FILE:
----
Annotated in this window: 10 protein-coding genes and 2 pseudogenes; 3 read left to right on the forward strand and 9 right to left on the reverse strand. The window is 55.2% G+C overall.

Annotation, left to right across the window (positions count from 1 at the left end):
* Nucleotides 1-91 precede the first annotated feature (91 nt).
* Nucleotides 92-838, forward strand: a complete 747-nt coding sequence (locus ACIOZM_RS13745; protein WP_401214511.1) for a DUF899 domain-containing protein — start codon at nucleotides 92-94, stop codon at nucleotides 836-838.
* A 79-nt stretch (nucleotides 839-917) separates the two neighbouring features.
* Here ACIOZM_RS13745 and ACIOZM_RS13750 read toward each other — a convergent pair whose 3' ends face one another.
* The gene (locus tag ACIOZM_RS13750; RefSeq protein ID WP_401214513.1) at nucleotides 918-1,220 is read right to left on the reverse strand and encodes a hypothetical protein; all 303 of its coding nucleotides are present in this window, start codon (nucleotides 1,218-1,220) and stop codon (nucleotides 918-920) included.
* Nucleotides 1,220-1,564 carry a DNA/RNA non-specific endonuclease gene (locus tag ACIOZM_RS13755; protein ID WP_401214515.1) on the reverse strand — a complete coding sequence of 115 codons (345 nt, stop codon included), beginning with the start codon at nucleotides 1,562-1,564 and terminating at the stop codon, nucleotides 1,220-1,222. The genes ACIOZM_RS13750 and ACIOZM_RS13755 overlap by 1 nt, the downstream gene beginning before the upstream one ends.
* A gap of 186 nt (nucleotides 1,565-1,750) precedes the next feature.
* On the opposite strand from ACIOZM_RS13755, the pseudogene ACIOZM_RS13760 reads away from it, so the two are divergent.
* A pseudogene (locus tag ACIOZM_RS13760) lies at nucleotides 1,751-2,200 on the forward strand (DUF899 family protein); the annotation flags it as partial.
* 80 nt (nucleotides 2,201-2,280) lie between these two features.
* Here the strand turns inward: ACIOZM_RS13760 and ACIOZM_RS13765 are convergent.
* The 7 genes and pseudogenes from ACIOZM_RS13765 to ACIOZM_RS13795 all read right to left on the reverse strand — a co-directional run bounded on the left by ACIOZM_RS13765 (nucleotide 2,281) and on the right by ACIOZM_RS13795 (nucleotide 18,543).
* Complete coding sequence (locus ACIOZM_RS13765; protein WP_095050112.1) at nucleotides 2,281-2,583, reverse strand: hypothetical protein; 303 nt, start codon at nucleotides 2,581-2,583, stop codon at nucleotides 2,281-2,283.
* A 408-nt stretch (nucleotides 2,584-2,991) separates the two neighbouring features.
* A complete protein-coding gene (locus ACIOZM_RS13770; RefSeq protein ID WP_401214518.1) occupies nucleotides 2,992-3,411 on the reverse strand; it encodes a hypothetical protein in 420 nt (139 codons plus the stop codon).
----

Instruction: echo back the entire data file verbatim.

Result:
Annotated in this window: 10 protein-coding genes and 2 pseudogenes; 3 read left to right on the forward strand and 9 right to left on the reverse strand. The window is 55.2% G+C overall.

Annotation, left to right across the window (positions count from 1 at the left end):
* Nucleotides 1-91 precede the first annotated feature (91 nt).
* Nucleotides 92-838, forward strand: a complete 747-nt coding sequence (locus ACIOZM_RS13745; protein WP_401214511.1) for a DUF899 domain-containing protein — start codon at nucleotides 92-94, stop codon at nucleotides 836-838.
* A 79-nt stretch (nucleotides 839-917) separates the two neighbouring features.
* Here ACIOZM_RS13745 and ACIOZM_RS13750 read toward each other — a convergent pair whose 3' ends face one another.
* The gene (locus tag ACIOZM_RS13750; RefSeq protein ID WP_401214513.1) at nucleotides 918-1,220 is read right to left on the reverse strand and encodes a hypothetical protein; all 303 of its coding nucleotides are present in this window, start codon (nucleotides 1,218-1,220) and stop codon (nucleotides 918-920) included.
* Nucleotides 1,220-1,564 carry a DNA/RNA non-specific endonuclease gene (locus tag ACIOZM_RS13755; protein ID WP_401214515.1) on the reverse strand — a complete coding sequence of 115 codons (345 nt, stop codon included), beginning with the start codon at nucleotides 1,562-1,564 and terminating at the stop codon, nucleotides 1,220-1,222. The genes ACIOZM_RS13750 and ACIOZM_RS13755 overlap by 1 nt, the downstream gene beginning before the upstream one ends.
* A gap of 186 nt (nucleotides 1,565-1,750) precedes the next feature.
* On the opposite strand from ACIOZM_RS13755, the pseudogene ACIOZM_RS13760 reads away from it, so the two are divergent.
* A pseudogene (locus tag ACIOZM_RS13760) lies at nucleotides 1,751-2,200 on the forward strand (DUF899 family protein); the annotation flags it as partial.
* 80 nt (nucleotides 2,201-2,280) lie between these two features.
* Here the strand turns inward: ACIOZM_RS13760 and ACIOZM_RS13765 are convergent.
* The 7 genes and pseudogenes from ACIOZM_RS13765 to ACIOZM_RS13795 all read right to left on the reverse strand — a co-directional run bounded on the left by ACIOZM_RS13765 (nucleotide 2,281) and on the right by ACIOZM_RS13795 (nucleotide 18,543).
* Complete coding sequence (locus ACIOZM_RS13765; protein WP_095050112.1) at nucleotides 2,281-2,583, reverse strand: hypothetical protein; 303 nt, start codon at nucleotides 2,581-2,583, stop codon at nucleotides 2,281-2,283.
* A 408-nt stretch (nucleotides 2,584-2,991) separates the two neighbouring features.
* A complete protein-coding gene (locus ACIOZM_RS13770; RefSeq protein ID WP_401214518.1) occupies nucleotides 2,992-3,411 on the reverse strand; it encodes a hypothetical protein in 420 nt (139 codons plus the stop codon).